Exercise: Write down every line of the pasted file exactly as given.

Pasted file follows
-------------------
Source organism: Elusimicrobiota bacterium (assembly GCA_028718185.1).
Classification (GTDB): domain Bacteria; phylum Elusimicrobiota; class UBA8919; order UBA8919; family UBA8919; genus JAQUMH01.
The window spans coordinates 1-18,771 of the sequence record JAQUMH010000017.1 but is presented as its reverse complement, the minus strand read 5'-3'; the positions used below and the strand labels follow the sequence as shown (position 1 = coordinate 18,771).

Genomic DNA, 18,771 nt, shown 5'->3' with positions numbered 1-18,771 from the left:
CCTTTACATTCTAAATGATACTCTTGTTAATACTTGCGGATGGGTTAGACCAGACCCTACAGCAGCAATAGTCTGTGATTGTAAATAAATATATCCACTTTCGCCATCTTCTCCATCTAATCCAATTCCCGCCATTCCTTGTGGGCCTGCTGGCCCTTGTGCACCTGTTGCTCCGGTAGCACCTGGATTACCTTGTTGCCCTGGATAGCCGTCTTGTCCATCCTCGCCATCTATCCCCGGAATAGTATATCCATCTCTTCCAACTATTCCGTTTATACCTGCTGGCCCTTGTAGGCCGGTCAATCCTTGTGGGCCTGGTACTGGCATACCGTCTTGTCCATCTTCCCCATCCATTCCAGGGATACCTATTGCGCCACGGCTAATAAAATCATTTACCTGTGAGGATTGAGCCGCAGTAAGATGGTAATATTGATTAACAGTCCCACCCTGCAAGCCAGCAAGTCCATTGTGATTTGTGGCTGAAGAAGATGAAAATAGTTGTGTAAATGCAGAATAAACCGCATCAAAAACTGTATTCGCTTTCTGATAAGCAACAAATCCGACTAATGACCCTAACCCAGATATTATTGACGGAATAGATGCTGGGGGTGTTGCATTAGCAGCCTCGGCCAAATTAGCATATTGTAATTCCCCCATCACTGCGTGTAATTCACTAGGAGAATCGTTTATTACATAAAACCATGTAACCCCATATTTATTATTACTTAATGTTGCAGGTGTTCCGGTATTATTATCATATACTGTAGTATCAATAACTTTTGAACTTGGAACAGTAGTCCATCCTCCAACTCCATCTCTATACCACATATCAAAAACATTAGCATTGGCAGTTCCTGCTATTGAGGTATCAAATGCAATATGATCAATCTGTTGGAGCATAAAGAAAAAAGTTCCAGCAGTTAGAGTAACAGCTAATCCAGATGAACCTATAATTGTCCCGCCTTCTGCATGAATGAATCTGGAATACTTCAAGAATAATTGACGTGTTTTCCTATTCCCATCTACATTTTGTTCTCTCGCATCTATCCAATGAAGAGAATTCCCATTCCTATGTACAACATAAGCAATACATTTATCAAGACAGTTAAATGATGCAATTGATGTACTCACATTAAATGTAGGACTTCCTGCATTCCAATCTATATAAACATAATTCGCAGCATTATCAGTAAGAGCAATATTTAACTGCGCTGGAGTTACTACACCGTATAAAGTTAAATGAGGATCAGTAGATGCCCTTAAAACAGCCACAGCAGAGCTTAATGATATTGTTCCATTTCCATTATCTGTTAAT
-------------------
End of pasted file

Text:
Source organism: Elusimicrobiota bacterium (assembly GCA_028718185.1).
Classification (GTDB): domain Bacteria; phylum Elusimicrobiota; class UBA8919; order UBA8919; family UBA8919; genus JAQUMH01.
The window spans coordinates 1-18,771 of the sequence record JAQUMH010000017.1 but is presented as its reverse complement, the minus strand read 5'-3'; the positions used below and the strand labels follow the sequence as shown (position 1 = coordinate 18,771).

Genomic DNA, 18,771 nt, shown 5'->3' with positions numbered 1-18,771 from the left:
CCTTTACATTCTAAATGATACTCTTGTTAATACTTGCGGATGGGTTAGACCAGACCCTACAGCAGCAATAGTCTGTGATTGTAAATAAATATATCCACTTTCGCCATCTTCTCCATCTAATCCAATTCCCGCCATTCCTTGTGGGCCTGCTGGCCCTTGTGCACCTGTTGCTCCGGTAGCACCTGGATTACCTTGTTGCCCTGGATAGCCGTCTTGTCCATCCTCGCCATCTATCCCCGGAATAGTATATCCATCTCTTCCAACTATTCCGTTTATACCTGCTGGCCCTTGTAGGCCGGTCAATCCTTGTGGGCCTGGTACTGGCATACCGTCTTGTCCATCTTCCCCATCCATTCCAGGGATACCTATTGCGCCACGGCTAATAAAATCATTTACCTGTGAGGATTGAGCCGCAGTAAGATGGTAATATTGATTAACAGTCCCACCCTGCAAGCCAGCAAGTCCATTGTGATTTGTGGCTGAAGAAGATGAAAATAGTTGTGTAAATGCAGAATAAACCGCATCAAAAACTGTATTCGCTTTCTGATAAGCAACAAATCCGACTAATGACCCTAACCCAGATATTATTGACGGAATAGATGCTGGGGGTGTTGCATTAGCAGCCTCGGCCAAATTAGCATATTGTAATTCCCCCATCACTGCGTGTAATTCACTAGGAGAATCGTTTATTACATAAAACCATGTAACCCCATATTTATTATTACTTAATGTTGCAGGTGTTCCGGTATTATTATCATATACTGTAGTATCAATAACTTTTGAACTTGGAACAGTAGTCCATCCTCCAACTCCATCTCTATACCACATATCAAAAACATTAGCATTGGCAGTTCCTGCTATTGAGGTATCAAATGCAATATGATCAATCTGTTGGAGCATAAAGAAAAAAGTTCCAGCAGTTAGAGTAACAGCTAATCCAGATGAACCTATAATTGTCCCGCCTTCTGCATGAATGAATCTGGAATACTTCAAGAATAATTGACGTGTTTTCCTATTCCCATCTACATTTTGTTCTCTCGCATCTATCCAATGAAGAGAATTCCCATTCCTATGTACAACATAAGCAATACATTTATCAAGACAGTTAAATGATGCAATTGATGTACTCACATTAAATGTAGGACTTCCTGCATTCCAATCTATATAAACATAATTCGCAGCATTATCAGTAAGAGCAATATTTAACTGCGCTGGAGTTACTACACCGTATAAAGTTAAATGAGGATCAGTAGATGCCCTTAAAACAGCCACAGCAGAGCTTAATGATATTGTTCCATTTCCATTATCTGTTAAT